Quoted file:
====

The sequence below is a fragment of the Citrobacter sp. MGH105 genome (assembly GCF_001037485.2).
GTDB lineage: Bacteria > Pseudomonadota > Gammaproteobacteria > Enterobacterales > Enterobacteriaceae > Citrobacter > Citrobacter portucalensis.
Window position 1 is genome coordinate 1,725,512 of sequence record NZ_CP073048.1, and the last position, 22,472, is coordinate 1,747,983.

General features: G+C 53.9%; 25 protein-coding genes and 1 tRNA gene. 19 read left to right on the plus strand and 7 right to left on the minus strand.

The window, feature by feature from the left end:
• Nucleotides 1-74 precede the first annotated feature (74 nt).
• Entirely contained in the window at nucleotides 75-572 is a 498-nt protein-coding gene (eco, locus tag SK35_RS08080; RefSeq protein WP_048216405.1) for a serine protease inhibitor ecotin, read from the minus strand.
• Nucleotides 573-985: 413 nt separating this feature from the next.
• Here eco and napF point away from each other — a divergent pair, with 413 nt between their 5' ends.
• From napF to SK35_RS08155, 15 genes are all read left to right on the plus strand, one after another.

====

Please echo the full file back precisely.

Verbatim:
The sequence below is a fragment of the Citrobacter sp. MGH105 genome (assembly GCF_001037485.2).
GTDB lineage: Bacteria > Pseudomonadota > Gammaproteobacteria > Enterobacterales > Enterobacteriaceae > Citrobacter > Citrobacter portucalensis.
Window position 1 is genome coordinate 1,725,512 of sequence record NZ_CP073048.1, and the last position, 22,472, is coordinate 1,747,983.

General features: G+C 53.9%; 25 protein-coding genes and 1 tRNA gene. 19 read left to right on the plus strand and 7 right to left on the minus strand.

The window, feature by feature from the left end:
• Nucleotides 1-74 precede the first annotated feature (74 nt).
• Entirely contained in the window at nucleotides 75-572 is a 498-nt protein-coding gene (eco, locus tag SK35_RS08080; RefSeq protein WP_048216405.1) for a serine protease inhibitor ecotin, read from the minus strand.
• Nucleotides 573-985: 413 nt separating this feature from the next.
• Here eco and napF point away from each other — a divergent pair, with 413 nt between their 5' ends.
• From napF to SK35_RS08155, 15 genes are all read left to right on the plus strand, one after another.